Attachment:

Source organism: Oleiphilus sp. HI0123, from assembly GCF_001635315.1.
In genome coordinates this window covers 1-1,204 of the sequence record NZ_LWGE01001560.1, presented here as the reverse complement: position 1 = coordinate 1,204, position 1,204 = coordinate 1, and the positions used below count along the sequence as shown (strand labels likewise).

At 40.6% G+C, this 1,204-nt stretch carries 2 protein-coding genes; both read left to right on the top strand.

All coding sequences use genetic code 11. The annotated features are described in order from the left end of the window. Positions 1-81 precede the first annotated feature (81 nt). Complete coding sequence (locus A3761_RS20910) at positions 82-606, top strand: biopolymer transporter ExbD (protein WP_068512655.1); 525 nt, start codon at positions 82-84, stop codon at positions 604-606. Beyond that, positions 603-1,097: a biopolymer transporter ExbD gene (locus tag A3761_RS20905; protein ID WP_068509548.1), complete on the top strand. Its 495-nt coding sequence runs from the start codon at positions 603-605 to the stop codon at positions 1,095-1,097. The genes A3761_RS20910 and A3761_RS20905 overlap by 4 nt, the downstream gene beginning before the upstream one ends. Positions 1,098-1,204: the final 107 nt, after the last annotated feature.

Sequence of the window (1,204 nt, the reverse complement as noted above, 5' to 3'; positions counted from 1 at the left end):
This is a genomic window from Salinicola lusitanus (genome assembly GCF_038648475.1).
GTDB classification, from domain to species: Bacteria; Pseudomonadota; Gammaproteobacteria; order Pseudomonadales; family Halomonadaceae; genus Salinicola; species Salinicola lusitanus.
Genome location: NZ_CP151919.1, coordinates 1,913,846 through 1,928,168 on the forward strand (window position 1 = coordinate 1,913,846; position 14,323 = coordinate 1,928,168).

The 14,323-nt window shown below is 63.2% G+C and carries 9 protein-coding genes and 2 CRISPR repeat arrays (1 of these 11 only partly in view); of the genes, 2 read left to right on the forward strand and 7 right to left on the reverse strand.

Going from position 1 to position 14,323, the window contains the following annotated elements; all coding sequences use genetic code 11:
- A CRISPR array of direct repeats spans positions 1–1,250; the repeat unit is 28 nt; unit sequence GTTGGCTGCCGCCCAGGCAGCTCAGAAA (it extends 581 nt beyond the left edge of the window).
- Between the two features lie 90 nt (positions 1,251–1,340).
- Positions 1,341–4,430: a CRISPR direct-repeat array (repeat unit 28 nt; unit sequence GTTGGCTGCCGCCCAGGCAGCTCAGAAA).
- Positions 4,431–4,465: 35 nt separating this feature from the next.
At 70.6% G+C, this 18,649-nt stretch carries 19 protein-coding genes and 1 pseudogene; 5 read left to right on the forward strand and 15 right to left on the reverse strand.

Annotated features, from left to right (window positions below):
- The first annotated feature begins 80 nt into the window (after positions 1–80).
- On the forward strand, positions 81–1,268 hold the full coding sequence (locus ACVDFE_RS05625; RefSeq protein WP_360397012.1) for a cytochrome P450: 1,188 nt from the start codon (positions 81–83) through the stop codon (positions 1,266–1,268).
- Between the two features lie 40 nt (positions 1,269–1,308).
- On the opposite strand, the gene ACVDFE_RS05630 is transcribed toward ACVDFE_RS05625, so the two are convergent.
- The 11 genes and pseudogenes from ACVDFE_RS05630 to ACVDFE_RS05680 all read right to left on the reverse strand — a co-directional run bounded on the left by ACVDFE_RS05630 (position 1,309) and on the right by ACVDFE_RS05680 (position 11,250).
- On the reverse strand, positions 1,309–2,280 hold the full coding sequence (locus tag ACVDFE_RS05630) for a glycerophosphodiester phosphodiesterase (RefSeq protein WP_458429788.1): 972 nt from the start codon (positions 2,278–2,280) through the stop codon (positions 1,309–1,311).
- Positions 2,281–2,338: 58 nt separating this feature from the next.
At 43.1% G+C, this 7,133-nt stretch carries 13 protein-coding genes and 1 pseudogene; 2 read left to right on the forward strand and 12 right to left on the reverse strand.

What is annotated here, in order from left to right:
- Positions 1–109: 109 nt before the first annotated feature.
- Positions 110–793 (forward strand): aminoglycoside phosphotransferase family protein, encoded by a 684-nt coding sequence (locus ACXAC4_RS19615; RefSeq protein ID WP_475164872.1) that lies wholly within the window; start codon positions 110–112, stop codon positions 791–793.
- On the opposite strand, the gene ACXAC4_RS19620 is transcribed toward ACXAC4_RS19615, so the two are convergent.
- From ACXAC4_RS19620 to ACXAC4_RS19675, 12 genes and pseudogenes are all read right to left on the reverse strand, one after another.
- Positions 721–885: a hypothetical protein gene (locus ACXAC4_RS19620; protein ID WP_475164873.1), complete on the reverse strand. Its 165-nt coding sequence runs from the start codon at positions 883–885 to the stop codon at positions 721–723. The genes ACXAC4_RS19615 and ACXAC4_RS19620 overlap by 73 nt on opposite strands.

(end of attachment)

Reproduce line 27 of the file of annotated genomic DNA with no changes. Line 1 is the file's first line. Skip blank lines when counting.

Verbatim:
- Positions 110–793 (forward strand): aminoglycoside phosphotransferase family protein, encoded by a 684-nt coding sequence (locus ACXAC4_RS19615; RefSeq protein ID WP_475164872.1) that lies wholly within the window; start codon positions 110–112, stop codon positions 791–793.